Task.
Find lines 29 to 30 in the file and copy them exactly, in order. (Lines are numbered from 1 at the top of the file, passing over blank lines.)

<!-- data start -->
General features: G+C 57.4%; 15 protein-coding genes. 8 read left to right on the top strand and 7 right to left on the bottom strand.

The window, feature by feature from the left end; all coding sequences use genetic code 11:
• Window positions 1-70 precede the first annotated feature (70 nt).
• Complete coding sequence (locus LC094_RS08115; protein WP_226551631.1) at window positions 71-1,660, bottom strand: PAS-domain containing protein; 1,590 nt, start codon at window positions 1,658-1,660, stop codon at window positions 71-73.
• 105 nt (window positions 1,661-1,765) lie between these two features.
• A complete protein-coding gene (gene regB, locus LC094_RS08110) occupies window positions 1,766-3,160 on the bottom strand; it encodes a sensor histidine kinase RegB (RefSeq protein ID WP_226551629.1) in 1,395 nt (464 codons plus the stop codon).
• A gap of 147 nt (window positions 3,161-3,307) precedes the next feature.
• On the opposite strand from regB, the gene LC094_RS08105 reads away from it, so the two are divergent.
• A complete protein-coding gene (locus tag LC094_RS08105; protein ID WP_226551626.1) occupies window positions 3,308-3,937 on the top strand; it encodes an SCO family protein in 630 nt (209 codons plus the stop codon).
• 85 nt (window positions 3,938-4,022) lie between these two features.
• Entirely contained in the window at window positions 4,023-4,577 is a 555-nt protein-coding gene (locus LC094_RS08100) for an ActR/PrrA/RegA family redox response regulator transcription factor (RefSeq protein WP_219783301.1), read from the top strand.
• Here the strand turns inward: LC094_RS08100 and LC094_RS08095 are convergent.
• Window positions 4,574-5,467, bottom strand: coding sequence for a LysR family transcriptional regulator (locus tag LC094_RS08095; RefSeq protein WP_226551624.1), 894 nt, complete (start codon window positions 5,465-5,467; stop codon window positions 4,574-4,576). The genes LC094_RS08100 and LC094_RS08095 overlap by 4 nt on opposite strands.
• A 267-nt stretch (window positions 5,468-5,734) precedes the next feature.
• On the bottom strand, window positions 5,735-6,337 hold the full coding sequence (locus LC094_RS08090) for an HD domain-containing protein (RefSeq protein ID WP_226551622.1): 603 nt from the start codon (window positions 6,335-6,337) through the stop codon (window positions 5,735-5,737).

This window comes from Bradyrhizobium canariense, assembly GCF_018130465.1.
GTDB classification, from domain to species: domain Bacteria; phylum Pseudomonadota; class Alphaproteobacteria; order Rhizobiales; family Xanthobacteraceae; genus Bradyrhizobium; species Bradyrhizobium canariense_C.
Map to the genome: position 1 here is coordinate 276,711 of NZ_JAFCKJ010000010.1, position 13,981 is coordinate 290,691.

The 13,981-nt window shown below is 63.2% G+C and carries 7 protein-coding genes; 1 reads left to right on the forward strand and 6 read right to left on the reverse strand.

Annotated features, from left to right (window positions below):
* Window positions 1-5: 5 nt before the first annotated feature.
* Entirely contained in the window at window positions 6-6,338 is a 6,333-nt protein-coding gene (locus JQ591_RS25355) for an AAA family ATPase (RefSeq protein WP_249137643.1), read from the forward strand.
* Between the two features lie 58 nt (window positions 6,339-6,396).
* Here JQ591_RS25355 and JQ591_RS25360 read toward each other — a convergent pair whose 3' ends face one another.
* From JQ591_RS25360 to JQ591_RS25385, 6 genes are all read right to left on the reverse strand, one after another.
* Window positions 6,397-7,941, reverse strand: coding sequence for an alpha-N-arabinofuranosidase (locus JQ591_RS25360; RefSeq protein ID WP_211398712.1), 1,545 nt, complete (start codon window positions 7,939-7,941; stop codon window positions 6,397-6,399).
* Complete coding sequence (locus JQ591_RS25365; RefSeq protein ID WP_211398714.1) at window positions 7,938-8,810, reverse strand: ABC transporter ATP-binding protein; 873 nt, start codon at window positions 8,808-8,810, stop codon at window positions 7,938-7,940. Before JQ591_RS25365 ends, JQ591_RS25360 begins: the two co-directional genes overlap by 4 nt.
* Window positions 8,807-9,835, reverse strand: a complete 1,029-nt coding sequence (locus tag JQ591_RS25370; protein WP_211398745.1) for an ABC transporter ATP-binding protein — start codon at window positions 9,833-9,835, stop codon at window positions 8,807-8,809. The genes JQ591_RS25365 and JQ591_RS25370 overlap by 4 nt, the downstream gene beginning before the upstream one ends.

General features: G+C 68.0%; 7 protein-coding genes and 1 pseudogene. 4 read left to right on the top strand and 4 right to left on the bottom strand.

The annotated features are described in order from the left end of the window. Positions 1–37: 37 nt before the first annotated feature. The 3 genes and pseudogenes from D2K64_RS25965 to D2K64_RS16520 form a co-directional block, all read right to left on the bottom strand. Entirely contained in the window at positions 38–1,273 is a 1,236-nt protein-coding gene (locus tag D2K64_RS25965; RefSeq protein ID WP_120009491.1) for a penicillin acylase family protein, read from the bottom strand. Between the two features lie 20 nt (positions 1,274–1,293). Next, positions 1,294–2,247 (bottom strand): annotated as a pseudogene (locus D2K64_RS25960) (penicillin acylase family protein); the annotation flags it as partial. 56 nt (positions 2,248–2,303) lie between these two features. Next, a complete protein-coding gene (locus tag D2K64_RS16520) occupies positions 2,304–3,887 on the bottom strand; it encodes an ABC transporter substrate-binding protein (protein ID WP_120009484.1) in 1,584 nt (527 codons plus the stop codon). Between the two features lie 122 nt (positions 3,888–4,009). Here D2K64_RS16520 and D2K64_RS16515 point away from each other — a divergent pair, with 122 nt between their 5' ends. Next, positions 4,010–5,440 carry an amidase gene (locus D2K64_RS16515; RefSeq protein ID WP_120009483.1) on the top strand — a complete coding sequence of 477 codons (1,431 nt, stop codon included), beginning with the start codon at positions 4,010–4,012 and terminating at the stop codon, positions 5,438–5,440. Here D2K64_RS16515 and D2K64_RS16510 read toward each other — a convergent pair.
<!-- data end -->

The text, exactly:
General features: G+C 68.0%; 7 protein-coding genes and 1 pseudogene. 4 read left to right on the top strand and 4 right to left on the bottom strand.

The annotated features are described in order from the left end of the window. Positions 1–37: 37 nt before the first annotated feature. The 3 genes and pseudogenes from D2K64_RS25965 to D2K64_RS16520 form a co-directional block, all read right to left on the bottom strand. Entirely contained in the window at positions 38–1,273 is a 1,236-nt protein-coding gene (locus tag D2K64_RS25965; RefSeq protein ID WP_120009491.1) for a penicillin acylase family protein, read from the bottom strand. Between the two features lie 20 nt (positions 1,274–1,293). Next, positions 1,294–2,247 (bottom strand): annotated as a pseudogene (locus D2K64_RS25960) (penicillin acylase family protein); the annotation flags it as partial. 56 nt (positions 2,248–2,303) lie between these two features. Next, a complete protein-coding gene (locus tag D2K64_RS16520) occupies positions 2,304–3,887 on the bottom strand; it encodes an ABC transporter substrate-binding protein (protein ID WP_120009484.1) in 1,584 nt (527 codons plus the stop codon). Between the two features lie 122 nt (positions 3,888–4,009). Here D2K64_RS16520 and D2K64_RS16515 point away from each other — a divergent pair, with 122 nt between their 5' ends. Next, positions 4,010–5,440 carry an amidase gene (locus D2K64_RS16515; RefSeq protein ID WP_120009483.1) on the top strand — a complete coding sequence of 477 codons (1,431 nt, stop codon included), beginning with the start codon at positions 4,010–4,012 and terminating at the stop codon, positions 5,438–5,440. Here D2K64_RS16515 and D2K64_RS16510 read toward each other — a convergent pair.